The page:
To France and Back. Three friends and I sailed the family ketch Sonia to France. We went from Dover to Calais and back again and then, because it went so well, we did it again. Four days – four crossings. On the final day the weather was so great we remembered Father’s injunction to varnish the cockpit if the weather permitted. Well, the weather was ideal: cloudless sky, warm sun and gentle breeze. We applied varnish all around the teak cockpit, moving carefully as we did. We completed the job and the varnish was all dry as we approached Dover’s White Cliffs. They looked especially striking because there was line of white clouds on the distant horizon. The wind was behind us and we paid little attention to the white line, confident that the wind, our wind, would be blowing the clouds away. We were closing fast on the entrance and the safety of Dover Harbour.
The Fog Bank. As we got closer we became aware that the low white clouds were actually fog. Far from receding, it grew much darker and was actually approaching us quite fast. We were in a race: we might not reach the entrance to Dover Harbour before the fog enveloped us. All four of felt anxious as we stowed the sails and had the engine running fast aiming straight between the massive Harbour walls.
The Growing Storm. When we were still about two hundred yards away a bullhorn voice gave us a loud order: “Blue ketch, stand clear of the Harbour and head back out to sea.” The loud order was repeated several times as the dense fog shrouded both of the Harbour walls, us, and presumably the harbourmaster. Because we couldn’t see either wall, we assumed that he couldn’t see us either. We maintained a steady course and headed in to the Harbour. For ten minutes we proceeded slowly under engine in a straight line and then dropped the anchor and settled down to rest. During the evening the fog cleared and the wind began to strengthen. There were, however, no other boats close to us and we settled for the night.
Early next morning we realized we were in a severe storm. We let out the anchor chain to its full length and then found the kedge (spare) anchor. We tried to motor forwards to lower the kedge somewhere near the main anchor but the wind was too strong. We just lowered the second anchor beside us and it soon pulled tight as we were dragging our main anchor. As the wind continued to strengthen we tried to reduce windage. We took the sails off the spars and stowed them. We also kept the engine running to take some of the load off the anchor.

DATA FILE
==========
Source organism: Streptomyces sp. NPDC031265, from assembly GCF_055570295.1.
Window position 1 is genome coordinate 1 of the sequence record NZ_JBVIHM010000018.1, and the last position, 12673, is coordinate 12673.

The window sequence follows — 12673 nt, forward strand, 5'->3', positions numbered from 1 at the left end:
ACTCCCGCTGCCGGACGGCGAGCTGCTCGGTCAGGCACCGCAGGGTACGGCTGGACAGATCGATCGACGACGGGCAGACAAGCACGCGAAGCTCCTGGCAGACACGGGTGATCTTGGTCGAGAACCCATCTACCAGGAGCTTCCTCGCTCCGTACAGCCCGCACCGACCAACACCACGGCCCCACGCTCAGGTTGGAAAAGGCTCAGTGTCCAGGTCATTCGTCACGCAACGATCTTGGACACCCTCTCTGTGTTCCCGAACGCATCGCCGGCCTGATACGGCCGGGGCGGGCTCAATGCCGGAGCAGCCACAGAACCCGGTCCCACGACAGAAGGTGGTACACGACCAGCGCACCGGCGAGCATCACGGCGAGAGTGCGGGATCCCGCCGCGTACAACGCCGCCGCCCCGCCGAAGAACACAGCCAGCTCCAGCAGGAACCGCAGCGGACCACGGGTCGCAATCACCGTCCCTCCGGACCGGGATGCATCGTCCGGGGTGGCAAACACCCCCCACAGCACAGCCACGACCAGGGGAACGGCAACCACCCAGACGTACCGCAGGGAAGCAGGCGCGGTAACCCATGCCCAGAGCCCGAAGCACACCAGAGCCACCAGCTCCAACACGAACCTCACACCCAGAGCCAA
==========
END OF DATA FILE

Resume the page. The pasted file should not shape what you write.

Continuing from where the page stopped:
A Hurricane. Late in the morning a Royal National Lifeboat Institution (RNLI) lifeboat came alongside and asked if we wanted to be rescued. We answered that we thought we were in good shape. The lifeboat skipper looked very relieved and explained that they had just received a call to head out to sea for a rescue. After they left us the wind continued to rise and we wished we had accepted their offer. We found out later that the Harbour instruments had recorded wind speeds of 91 mph (79 knots) – a Category 1 hurricane. The normal line between water and air was no more – it was hard to tell where sea and air were separated. The upper layers filled the open cockpit with water and thus the hull below. The lifeboat returned in about an hour and this time we carefully made the transfer into their welcoming arms. When we left her, both anchors appeared to be holding and the engine was running.
Even as we arrived ashore the wind began to ease and we walked along the Harbour to inspect the damage. We had been very lucky. Four boats about our size or smaller had been smashed into small pieces. However, the feeling of good fortune diminished when were taken back on board. Sonia was partially filled with water – sufficient to float all of the oil out of the engine’s crank-casing. A thick film of oil coated the entire interior and would do so for months even after repeated cleaning.
Only some sixty five years later was I reminded that younger brother Andrew was at school in Dover. He had watched us arrive and had also participated in the clean-up.
Cleaning Up. Mother and Father had planned to spend a week on the boat after us. They did – but not in the way they intended: they cleaned non-stop for a week. Tinned food was normally kept under the cabin floorboards. The tins had become coated with oil and, worse, their labels had all soaked off in the water: the food remained edible but what would be on a menu would come as a surprise for months. The labels had all turned into an oily pulp and this would choke up the bilge pump – again for months. Drained of water and refilled with oil, the engine did come back to life. The kedge anchor and its anchor rode were never seen again. The main anchor, a CQR, was intact but remarkably bent. Presumably it had got caught in a rock and that was why it held.
Sonia had survived and had, once more, added to our family store of legends. She stayed in the family for about another five years. However, I suspect that this experience had planted in Father’s mind a desire for something more modern as well as easier to maintain and handle – his beloved Callegro.